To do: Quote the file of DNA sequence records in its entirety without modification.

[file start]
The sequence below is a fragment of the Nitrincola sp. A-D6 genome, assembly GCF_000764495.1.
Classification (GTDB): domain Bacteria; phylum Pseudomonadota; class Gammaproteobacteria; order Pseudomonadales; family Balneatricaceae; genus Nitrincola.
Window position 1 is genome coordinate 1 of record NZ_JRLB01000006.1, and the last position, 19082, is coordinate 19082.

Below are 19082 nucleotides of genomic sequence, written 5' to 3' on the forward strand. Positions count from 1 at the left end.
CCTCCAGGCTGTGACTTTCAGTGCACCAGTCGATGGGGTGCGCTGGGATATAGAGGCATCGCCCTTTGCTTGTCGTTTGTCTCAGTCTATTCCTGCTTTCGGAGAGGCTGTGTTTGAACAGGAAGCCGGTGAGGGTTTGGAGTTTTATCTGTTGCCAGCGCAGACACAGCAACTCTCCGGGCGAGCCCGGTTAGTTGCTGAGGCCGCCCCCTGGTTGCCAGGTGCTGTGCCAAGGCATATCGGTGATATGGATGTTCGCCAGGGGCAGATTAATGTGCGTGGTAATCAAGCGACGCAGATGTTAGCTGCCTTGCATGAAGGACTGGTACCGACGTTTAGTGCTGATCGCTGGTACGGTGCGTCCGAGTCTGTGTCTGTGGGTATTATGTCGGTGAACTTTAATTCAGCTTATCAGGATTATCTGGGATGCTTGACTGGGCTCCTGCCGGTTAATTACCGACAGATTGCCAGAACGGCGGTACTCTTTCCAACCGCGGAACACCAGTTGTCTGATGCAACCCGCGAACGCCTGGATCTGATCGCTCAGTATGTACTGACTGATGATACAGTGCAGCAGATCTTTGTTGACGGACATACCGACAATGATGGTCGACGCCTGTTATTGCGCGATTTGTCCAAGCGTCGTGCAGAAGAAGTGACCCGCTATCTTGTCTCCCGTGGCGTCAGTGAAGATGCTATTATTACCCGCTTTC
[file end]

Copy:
The sequence below is a fragment of the Nitrincola sp. A-D6 genome, assembly GCF_000764495.1.
Classification (GTDB): domain Bacteria; phylum Pseudomonadota; class Gammaproteobacteria; order Pseudomonadales; family Balneatricaceae; genus Nitrincola.
Window position 1 is genome coordinate 1 of record NZ_JRLB01000006.1, and the last position, 19082, is coordinate 19082.

Below are 19082 nucleotides of genomic sequence, written 5' to 3' on the forward strand. Positions count from 1 at the left end.
CCTCCAGGCTGTGACTTTCAGTGCACCAGTCGATGGGGTGCGCTGGGATATAGAGGCATCGCCCTTTGCTTGTCGTTTGTCTCAGTCTATTCCTGCTTTCGGAGAGGCTGTGTTTGAACAGGAAGCCGGTGAGGGTTTGGAGTTTTATCTGTTGCCAGCGCAGACACAGCAACTCTCCGGGCGAGCCCGGTTAGTTGCTGAGGCCGCCCCCTGGTTGCCAGGTGCTGTGCCAAGGCATATCGGTGATATGGATGTTCGCCAGGGGCAGATTAATGTGCGTGGTAATCAAGCGACGCAGATGTTAGCTGCCTTGCATGAAGGACTGGTACCGACGTTTAGTGCTGATCGCTGGTACGGTGCGTCCGAGTCTGTGTCTGTGGGTATTATGTCGGTGAACTTTAATTCAGCTTATCAGGATTATCTGGGATGCTTGACTGGGCTCCTGCCGGTTAATTACCGACAGATTGCCAGAACGGCGGTACTCTTTCCAACCGCGGAACACCAGTTGTCTGATGCAACCCGCGAACGCCTGGATCTGATCGCTCAGTATGTACTGACTGATGATACAGTGCAGCAGATCTTTGTTGACGGACATACCGACAATGATGGTCGACGCCTGTTATTGCGCGATTTGTCCAAGCGTCGTGCAGAAGAAGTGACCCGCTATCTTGTCTCCCGTGGCGTCAGTGAAGATGCTATTATTACCCGCTTTC